Good afternoon from high above an empty, quiet, very dark X. Lights shut off in the press box too (spooky). If you didn't see the previous blog, I tossed up all the story links for the week in case you missed some stories.
The Wild held a Green-White game in front of 3,000 fans and the white team prevailed 3-2 on Mikko Koivu’s third-period winning goal from Matt Dumba and Zach Parise. The Wild will be looking for the defensemen to be a bigger part of the play this season, both in the neutral zone and offensive zone.
Dumba, 19, who will be given a huge look this month, displayed that here. Stepping up into the left circle, Dumba, a 2012 first-round pick, nearly set up Parise at the far post. They couldn’t connect, so Dumba skated to the back of the net, found the loose puck and fed Koivu at the goalmouth.
The Wild captain gave white a 3-1 lead with a water-bottle popper by Darcy Kuemper, who had no shot.
Matt Cooke, who had a strong scrimmage, took Jonathon Blum’s pass, circled to the right circle and sniped a bullet by Johan Gustafsson to cut the green deficit to 3-2, but the green, coached by Andrew Brunette, couldn’t tie white, which was coached by Iowa Wild coach Kurt Kleinendorst.
Cooke looked great again on a line with Kyle Brodziak and Torrey Mitchell. In the second period, Nate Prosser, at his own blue line, flipped a puck high into the other zone past Dumba. Cooke caught up to the puck, spun and sent a perfect feed to a driving Mitchell, who scored by Niklas Backstrom.
I’m planning a big profile on Cooke that should run in Tuesday’s paper. On his goal, he jokingly said he closed his eyes and shot. He has scored double digit goals in 10 of 12 full seasons – really 10 of 11 because last year was a 48-game season. Two years ago, he scored a career-high 19 goals.
He said teammates were shocked at the skill, speed and shot of the longtime agitator. He told them, “Did you guys think we were getting some bum or what?” Cooke said, laughing.
On his line, Cooke said, “We’re going to be a line that goes out and plays a top line and shutdown role, but the best way to play defense against a good line is to play in the offensive zone. We all understand that if we are responsible in our own end and take care of the puck in the neutral zone, we’re going to get chances.”
The white jumped out to a 2-0 lead with two goals past Josh Harding. First, Mikael Granlund skated behind the net, and when Josh Harding and Tyler Graovac thought he’d continue his route, Granlund found a driving Jason Zucker for the pretty score.
Moments later, Parise stole a puck behind the net and connected with Jason Pominville in front for another nice goal by the former Buffalo Sabres captain.
I’m mostly writing about the chemistry between Parise, Koivu and Pominville in Monday’s paper, particularly what Pominville adds to the line. Just a totally underrated player.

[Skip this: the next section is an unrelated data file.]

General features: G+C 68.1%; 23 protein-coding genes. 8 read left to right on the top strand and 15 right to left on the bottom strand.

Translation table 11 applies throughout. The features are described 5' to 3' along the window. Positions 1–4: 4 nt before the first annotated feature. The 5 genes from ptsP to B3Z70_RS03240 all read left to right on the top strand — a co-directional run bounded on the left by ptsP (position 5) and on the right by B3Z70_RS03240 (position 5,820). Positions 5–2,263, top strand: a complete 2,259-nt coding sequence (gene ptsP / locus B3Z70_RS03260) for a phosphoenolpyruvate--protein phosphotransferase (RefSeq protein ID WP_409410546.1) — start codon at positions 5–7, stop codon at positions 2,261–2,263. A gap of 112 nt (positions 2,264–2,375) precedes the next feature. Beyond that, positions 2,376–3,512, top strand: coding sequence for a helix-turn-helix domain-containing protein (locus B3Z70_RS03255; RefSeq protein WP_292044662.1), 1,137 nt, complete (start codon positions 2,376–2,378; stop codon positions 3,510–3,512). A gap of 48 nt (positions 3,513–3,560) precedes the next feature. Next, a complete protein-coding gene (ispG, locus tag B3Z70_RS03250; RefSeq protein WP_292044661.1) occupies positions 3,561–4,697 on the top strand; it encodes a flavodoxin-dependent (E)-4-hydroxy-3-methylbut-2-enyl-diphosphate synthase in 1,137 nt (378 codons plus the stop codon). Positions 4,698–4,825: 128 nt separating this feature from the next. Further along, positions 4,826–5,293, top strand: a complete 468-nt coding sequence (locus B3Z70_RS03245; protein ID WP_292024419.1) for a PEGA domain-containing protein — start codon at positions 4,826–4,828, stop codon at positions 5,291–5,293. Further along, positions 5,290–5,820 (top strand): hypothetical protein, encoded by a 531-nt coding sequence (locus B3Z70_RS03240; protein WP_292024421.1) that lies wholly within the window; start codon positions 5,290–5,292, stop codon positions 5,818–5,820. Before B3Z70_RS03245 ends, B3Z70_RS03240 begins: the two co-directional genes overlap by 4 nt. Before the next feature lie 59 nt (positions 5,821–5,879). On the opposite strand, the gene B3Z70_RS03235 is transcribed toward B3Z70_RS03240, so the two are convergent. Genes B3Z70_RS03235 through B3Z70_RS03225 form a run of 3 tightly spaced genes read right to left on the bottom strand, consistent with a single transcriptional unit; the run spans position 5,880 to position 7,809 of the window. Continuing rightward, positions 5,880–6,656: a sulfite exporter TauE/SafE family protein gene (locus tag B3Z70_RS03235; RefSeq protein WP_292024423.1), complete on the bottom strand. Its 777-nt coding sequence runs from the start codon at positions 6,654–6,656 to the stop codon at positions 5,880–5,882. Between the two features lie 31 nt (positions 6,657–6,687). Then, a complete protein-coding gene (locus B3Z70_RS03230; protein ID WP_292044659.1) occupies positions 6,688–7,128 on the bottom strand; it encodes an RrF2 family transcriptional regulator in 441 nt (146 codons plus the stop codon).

The Wild will hold a special teams scrimmage Monday. Coach Mike Yeo was still working out the format, but it may be a series of five-minute majors to work on the power play and penalty kills.
The hope is the new shallower nets will be strung together and used Monday. You’ll get to see it for the first time in Monday’s exhibition game against the Columbus SplitSquaders.
The bottom depth of the frame is moved from 44” to 40” and the side radius is reduced from 20” to 18”; resulting in 4” reduction per side. The total width of the bottom of the frame is changed from 96” to 88”. There is no change to the opening of the goal frame, but this provides more room to create behind the net and could lead to more wraparounds as well.
Yeo said he’s got the lineups mostly figured out for the upcoming exhibition games and Tuesday’s against the Blue Jackets will be a mix of kids vying for jobs and vets. He did say some kids like Granlund, Dumba and Charlie Coyle could end up playing all six exhibition games. More on that in the Yeo-bits below.
One note: Ryan Suter will wear a visor this season. He was one of a handful of Wild players who hasn’t in his NHL career. Starting this year, every NHL player who enters the league must wear a visor. The visorless ones that were here before are grandfathered in.
But Suter was hit on the helmet by a slap shot last season. He said that woke him up.
“An inch over, I could have lost my eye,” Suter said. “Just not worth it anymore. Everyone else can wear it, why can’t I?”
On today’s scrimmage: “Lot of good things. We’re certainly not in midseason form right now, but seeing guys incorporate some of the things we’re working on and seeing guys making plays and showing some things out there, I thought it was good.”